An illustrated talk about the Selsey Tram was so popular that tickets sold out in five days. Now, following the high demand to attend the event, historian Bill Gage is poised to repeat the talk about the tramway, affectionately known as the “bumpity bump”.
Bill was due to retire at the end of the first lecture but the West Sussex Record Office archivist will lift the lid on the history of the tramway for the public one more time on Tuesday 14 November at 7pm.
The illustrated talk is about the eccentric Selsey Tramway which closed in 1935. It ran just south of the mainline Chichester station, seven miles down the Selsey Peninsula to Selsey and at one time travelled to the East Beach for the popular venue of guest house Beacon House.
Although officially designated as a Tramway it was essentially a light railway with numerous ungated level crossings so accidents with road traffic were frequent but fortunately there were no fatalities. The railway was a very eccentric one for it was operated by ancient steam locomotives and with very old coaching stuff which was second-hand from the main railway companies and had often seen better days.
Nevertheless the line promoted the development of Selsey for although it was never known when trains would arrive, it was still quicker for either goods or passengers to travel to Selsey via the Tram rather than take half a day by horse and cart. The 5 o’clock tram was a very important service to the fisherman of Selsey for it was by this service that all the shellfish was sent to the fish markets of Brighton and London.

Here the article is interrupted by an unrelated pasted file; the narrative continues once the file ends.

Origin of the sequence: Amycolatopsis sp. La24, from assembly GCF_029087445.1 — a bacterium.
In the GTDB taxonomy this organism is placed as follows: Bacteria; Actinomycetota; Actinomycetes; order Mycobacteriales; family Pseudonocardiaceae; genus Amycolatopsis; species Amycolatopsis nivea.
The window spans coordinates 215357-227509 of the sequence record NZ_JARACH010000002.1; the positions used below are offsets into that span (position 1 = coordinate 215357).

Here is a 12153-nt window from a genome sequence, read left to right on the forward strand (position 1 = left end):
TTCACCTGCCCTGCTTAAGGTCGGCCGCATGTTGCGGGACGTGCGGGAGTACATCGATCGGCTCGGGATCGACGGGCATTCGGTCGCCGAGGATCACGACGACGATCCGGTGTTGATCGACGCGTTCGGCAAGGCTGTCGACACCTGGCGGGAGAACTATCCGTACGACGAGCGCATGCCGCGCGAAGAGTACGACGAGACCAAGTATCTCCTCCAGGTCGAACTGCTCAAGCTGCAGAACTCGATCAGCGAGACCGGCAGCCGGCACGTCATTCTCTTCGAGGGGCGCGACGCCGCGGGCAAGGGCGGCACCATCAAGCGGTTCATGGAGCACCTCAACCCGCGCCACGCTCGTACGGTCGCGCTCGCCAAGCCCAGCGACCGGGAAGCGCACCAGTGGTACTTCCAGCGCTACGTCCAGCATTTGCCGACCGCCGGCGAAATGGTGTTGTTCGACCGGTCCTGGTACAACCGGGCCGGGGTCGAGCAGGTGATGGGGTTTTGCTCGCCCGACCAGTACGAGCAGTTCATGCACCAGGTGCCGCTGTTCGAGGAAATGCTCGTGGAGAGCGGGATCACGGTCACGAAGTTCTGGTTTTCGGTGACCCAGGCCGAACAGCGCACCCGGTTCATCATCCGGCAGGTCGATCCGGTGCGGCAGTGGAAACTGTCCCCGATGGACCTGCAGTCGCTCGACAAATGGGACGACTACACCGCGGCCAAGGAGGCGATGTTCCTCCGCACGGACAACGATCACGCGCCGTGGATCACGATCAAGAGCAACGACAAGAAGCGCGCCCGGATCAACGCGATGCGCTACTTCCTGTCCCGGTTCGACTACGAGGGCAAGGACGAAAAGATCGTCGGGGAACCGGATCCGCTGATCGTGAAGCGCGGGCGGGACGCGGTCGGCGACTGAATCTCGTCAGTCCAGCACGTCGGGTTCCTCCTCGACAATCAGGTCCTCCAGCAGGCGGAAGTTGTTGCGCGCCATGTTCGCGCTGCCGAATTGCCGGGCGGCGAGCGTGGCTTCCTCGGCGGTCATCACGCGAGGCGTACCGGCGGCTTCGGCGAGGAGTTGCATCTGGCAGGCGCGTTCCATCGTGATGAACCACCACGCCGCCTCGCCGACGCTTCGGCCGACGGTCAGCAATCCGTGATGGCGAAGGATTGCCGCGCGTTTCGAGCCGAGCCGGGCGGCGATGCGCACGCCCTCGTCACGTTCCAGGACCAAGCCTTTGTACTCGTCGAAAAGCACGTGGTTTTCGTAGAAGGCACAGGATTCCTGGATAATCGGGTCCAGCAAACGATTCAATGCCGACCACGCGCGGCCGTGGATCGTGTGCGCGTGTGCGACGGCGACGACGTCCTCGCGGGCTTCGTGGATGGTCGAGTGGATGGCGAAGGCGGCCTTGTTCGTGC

Trains on the line never kept to time as the service operated for the benefit of its local passengers, stopping to deliver parcels to residents along the line as well as coming to a halt to round up cattle which frequently found their way into the path of a train. However, punctuality was not helped when the driver would stop the train to pick mushrooms for his Sunday breakfast.
The illustrated talk will include significant events such as the flooding in 1910 when parts of the line were submerged to depths of eight feet when the sea broke over shingle bank and 4,000 acres of land were flooded. During the flood an old stagecoach was brought out of retirement to help convey passengers. Another dramatic event happened in 1923 when the engine Wembley came off the line near Golf Links halt and the fireman was killed – this was the only fatality on the line.
In addition to the illustrated talk there will be a display of photographs and also of artefacts on loan from The Novium Museum in Chichester.
The talk will also include the only known film footage of the railway which shows the railcars, introduced in 1922, leaving Chichester and entering Selsey station.
The talk will take place at West Sussex Record Office, 3 Orchard St, Chichester, PO19 1DD. Tickets costing £8 (includes light refreshments) for the 14 November talk at 7pm are available by calling West Sussex Record Office on 01243 753602.